WITT, EDGAR E.
WITT, EDGAR E. (1876–1965). Edgar E. Witt, lawyer and politician, was born on January 28, 1876, in Bell County, the son of James Monroe and Elizabeth (Simpson) Witt. He received his early education in the schools at Salado and earned an A.B. degree and an LL.B. degree from the University of Texas in 1900 and 1903, respectively. He began practicing law with a firm in Waco in 1906 and entered private practice with his brother, Charles F. Witt, in 1912. In 1914 Witt was elected to the House of Representatives of the Thirty-fourth Texas Legislature. In 1918 he entered the military service as a captain and was sent to Paris, France; while he was there a vacancy occurred in the Texas Senate, and his name was entered as a candidate in a special election, which he won. He served in the Senate until 1930, and it was largely through his efforts that the bill that established the Tenth Court of Civil Appeals was passed over the veto of the acting governor. Witt was elected lieutenant governor of Texas in 1930 and 1932 but was defeated in his bid for the governorship in 1934 by James V Allredqv. Witt remained active in his law practice in Waco until President Franklin D. Roosevelt appointed him chairman of the special Mexican Claims Commission (1935–38) and again in 1943 chairman of the United States Mexican Claims Commission, an office he held until 1947. President Harry S. Truman appointed him chief commissioner of the Indian Claims Commission, and Witt served in that capacity until his retirement in June 1960. Witt remained an active member of the Democratic party throughout his life. He was married to Gwynne Johnstone on June 6, 1904; they had no children. Witt died in Austin on July 11, 1965, and was buried in the family plot in Oakwood Cemetery, Waco.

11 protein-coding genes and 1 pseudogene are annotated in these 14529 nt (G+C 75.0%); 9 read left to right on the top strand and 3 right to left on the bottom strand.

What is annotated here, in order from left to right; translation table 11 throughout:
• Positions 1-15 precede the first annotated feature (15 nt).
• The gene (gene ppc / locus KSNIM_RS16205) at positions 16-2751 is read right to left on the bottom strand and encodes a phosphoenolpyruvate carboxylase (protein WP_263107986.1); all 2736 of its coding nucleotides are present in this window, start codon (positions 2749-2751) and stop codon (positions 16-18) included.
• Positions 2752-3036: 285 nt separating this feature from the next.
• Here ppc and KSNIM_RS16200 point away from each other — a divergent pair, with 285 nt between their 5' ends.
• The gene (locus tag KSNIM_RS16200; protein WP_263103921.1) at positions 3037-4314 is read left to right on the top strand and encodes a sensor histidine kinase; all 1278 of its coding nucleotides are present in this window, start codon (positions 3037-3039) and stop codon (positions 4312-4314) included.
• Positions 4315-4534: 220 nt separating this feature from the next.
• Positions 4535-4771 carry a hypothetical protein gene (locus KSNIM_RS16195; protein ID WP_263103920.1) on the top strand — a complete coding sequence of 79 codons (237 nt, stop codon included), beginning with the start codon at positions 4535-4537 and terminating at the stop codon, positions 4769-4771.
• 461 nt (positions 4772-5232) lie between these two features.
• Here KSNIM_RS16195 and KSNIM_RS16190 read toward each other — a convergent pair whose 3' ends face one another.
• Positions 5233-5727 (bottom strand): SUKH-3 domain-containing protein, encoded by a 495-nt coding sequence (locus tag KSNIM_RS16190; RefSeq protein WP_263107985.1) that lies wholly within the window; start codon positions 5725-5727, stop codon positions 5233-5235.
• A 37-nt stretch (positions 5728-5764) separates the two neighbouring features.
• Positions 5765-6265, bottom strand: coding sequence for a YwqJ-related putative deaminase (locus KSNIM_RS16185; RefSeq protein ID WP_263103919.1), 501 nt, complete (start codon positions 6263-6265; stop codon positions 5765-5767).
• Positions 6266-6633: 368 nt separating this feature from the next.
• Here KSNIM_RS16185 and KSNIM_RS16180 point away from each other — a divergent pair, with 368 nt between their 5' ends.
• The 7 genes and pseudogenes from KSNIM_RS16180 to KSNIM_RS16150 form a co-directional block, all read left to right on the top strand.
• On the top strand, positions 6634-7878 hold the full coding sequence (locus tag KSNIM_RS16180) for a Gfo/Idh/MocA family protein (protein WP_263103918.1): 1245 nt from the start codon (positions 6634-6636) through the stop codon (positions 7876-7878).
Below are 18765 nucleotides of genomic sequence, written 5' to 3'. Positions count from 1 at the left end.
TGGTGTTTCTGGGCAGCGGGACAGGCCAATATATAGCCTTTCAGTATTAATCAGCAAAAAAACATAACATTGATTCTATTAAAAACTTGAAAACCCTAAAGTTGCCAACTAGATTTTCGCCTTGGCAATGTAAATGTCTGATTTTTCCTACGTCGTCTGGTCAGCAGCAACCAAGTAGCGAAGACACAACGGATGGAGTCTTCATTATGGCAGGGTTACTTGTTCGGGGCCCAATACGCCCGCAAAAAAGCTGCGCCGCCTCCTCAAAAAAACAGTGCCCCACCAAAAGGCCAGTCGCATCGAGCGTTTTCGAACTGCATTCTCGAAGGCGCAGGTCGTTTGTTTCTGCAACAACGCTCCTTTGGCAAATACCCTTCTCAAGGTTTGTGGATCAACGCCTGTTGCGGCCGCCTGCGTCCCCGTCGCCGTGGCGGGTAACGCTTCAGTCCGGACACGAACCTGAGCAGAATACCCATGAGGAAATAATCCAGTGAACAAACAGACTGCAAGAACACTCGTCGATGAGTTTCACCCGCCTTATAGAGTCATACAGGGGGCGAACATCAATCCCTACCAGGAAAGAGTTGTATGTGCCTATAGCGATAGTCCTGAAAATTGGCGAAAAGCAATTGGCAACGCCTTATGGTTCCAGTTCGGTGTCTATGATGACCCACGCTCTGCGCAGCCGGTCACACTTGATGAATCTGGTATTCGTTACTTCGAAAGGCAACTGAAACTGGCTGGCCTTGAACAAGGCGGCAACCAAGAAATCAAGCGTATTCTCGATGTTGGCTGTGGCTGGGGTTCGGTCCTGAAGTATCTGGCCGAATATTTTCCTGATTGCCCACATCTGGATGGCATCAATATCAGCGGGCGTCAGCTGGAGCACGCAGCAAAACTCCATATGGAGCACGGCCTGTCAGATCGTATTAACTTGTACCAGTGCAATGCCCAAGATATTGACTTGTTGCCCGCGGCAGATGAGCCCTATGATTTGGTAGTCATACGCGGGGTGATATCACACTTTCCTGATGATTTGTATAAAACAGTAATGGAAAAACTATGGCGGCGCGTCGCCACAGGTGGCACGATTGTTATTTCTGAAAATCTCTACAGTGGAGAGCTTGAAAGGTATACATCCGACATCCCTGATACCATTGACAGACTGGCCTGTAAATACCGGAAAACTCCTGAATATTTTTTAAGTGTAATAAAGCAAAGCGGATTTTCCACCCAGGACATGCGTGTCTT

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The following, adapted from the Chicago Manual of Style, 15th edition, is the preferred citation for this article.Handbook of Texas Online, Jake Tirey, "Witt, Edgar E.," accessed May 30, 2016, http://www.tshaonline.org/handbook/online/articles/fwi73.
Uploaded on June 15, 2010. Published by the Texas State Historical Association.
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